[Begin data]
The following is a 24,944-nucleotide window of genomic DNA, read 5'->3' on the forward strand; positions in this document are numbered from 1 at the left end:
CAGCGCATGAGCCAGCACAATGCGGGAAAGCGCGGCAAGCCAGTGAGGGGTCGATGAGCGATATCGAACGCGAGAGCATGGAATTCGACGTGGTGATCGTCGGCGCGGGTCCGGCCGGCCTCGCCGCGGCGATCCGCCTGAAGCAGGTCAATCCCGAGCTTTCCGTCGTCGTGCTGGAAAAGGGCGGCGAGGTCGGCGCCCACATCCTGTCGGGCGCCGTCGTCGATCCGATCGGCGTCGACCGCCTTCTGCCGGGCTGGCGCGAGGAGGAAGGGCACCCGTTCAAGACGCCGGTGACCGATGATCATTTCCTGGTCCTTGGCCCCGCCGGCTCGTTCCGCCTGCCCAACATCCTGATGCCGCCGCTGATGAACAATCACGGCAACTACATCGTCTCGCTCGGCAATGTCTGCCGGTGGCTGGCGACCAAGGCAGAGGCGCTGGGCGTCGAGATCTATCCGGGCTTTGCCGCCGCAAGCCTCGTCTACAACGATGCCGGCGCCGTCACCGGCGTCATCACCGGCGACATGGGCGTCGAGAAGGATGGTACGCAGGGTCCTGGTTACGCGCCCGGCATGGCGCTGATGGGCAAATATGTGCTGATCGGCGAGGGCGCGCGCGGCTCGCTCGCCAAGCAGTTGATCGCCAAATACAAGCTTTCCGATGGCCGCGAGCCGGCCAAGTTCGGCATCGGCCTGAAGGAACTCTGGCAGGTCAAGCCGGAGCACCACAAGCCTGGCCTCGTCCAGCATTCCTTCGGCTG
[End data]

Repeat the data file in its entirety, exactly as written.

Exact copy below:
The following is a 24,944-nucleotide window of genomic DNA, read 5'->3' on the forward strand; positions in this document are numbered from 1 at the left end:
CAGCGCATGAGCCAGCACAATGCGGGAAAGCGCGGCAAGCCAGTGAGGGGTCGATGAGCGATATCGAACGCGAGAGCATGGAATTCGACGTGGTGATCGTCGGCGCGGGTCCGGCCGGCCTCGCCGCGGCGATCCGCCTGAAGCAGGTCAATCCCGAGCTTTCCGTCGTCGTGCTGGAAAAGGGCGGCGAGGTCGGCGCCCACATCCTGTCGGGCGCCGTCGTCGATCCGATCGGCGTCGACCGCCTTCTGCCGGGCTGGCGCGAGGAGGAAGGGCACCCGTTCAAGACGCCGGTGACCGATGATCATTTCCTGGTCCTTGGCCCCGCCGGCTCGTTCCGCCTGCCCAACATCCTGATGCCGCCGCTGATGAACAATCACGGCAACTACATCGTCTCGCTCGGCAATGTCTGCCGGTGGCTGGCGACCAAGGCAGAGGCGCTGGGCGTCGAGATCTATCCGGGCTTTGCCGCCGCAAGCCTCGTCTACAACGATGCCGGCGCCGTCACCGGCGTCATCACCGGCGACATGGGCGTCGAGAAGGATGGTACGCAGGGTCCTGGTTACGCGCCCGGCATGGCGCTGATGGGCAAATATGTGCTGATCGGCGAGGGCGCGCGCGGCTCGCTCGCCAAGCAGTTGATCGCCAAATACAAGCTTTCCGATGGCCGCGAGCCGGCCAAGTTCGGCATCGGCCTGAAGGAACTCTGGCAGGTCAAGCCGGAGCACCACAAGCCTGGCCTCGTCCAGCATTCCTTCGGCTG